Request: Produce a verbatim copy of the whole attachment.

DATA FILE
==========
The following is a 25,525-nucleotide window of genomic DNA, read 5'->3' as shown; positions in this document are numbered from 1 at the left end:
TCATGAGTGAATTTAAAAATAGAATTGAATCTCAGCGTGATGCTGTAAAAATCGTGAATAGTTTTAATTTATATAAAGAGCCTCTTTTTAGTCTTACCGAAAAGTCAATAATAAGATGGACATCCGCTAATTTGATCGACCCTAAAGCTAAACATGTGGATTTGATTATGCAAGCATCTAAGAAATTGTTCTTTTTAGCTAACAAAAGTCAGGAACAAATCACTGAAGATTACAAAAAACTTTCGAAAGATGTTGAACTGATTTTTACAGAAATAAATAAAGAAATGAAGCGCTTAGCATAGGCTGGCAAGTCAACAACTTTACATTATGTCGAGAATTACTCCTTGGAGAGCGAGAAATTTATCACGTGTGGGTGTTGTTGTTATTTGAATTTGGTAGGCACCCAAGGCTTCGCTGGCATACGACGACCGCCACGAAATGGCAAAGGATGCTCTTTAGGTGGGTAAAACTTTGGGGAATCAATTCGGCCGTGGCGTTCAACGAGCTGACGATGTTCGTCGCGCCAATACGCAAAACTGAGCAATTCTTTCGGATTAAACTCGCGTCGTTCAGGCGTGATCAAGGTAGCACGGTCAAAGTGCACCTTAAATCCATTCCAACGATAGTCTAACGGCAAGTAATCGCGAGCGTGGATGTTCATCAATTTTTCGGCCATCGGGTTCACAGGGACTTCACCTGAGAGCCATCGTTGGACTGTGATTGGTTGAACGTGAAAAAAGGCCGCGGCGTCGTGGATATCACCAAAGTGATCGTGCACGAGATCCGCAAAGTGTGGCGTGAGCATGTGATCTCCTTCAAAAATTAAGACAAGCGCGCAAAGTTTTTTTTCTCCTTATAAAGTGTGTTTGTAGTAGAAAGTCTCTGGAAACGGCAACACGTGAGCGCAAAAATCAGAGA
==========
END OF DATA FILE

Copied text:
The following is a 25,525-nucleotide window of genomic DNA, read 5'->3' as shown; positions in this document are numbered from 1 at the left end:
TCATGAGTGAATTTAAAAATAGAATTGAATCTCAGCGTGATGCTGTAAAAATCGTGAATAGTTTTAATTTATATAAAGAGCCTCTTTTTAGTCTTACCGAAAAGTCAATAATAAGATGGACATCCGCTAATTTGATCGACCCTAAAGCTAAACATGTGGATTTGATTATGCAAGCATCTAAGAAATTGTTCTTTTTAGCTAACAAAAGTCAGGAACAAATCACTGAAGATTACAAAAAACTTTCGAAAGATGTTGAACTGATTTTTACAGAAATAAATAAAGAAATGAAGCGCTTAGCATAGGCTGGCAAGTCAACAACTTTACATTATGTCGAGAATTACTCCTTGGAGAGCGAGAAATTTATCACGTGTGGGTGTTGTTGTTATTTGAATTTGGTAGGCACCCAAGGCTTCGCTGGCATACGACGACCGCCACGAAATGGCAAAGGATGCTCTTTAGGTGGGTAAAACTTTGGGGAATCAATTCGGCCGTGGCGTTCAACGAGCTGACGATGTTCGTCGCGCCAATACGCAAAACTGAGCAATTCTTTCGGATTAAACTCGCGTCGTTCAGGCGTGATCAAGGTAGCACGGTCAAAGTGCACCTTAAATCCATTCCAACGATAGTCTAACGGCAAGTAATCGCGAGCGTGGATGTTCATCAATTTTTCGGCCATCGGGTTCACAGGGACTTCACCTGAGAGCCATCGTTGGACTGTGATTGGTTGAACGTGAAAAAAGGCCGCGGCGTCGTGGATATCACCAAAGTGATCGTGCACGAGATCCGCAAAGTGTGGCGTGAGCATGTGATCTCCTTCAAAAATTAAGACAAGCGCGCAAAGTTTTTTTTCTCCTTATAAAGTGTGTTTGTAGTAGAAAGTCTCTGGAAACGGCAACACGTGAGCGCAAAAATCAGAGA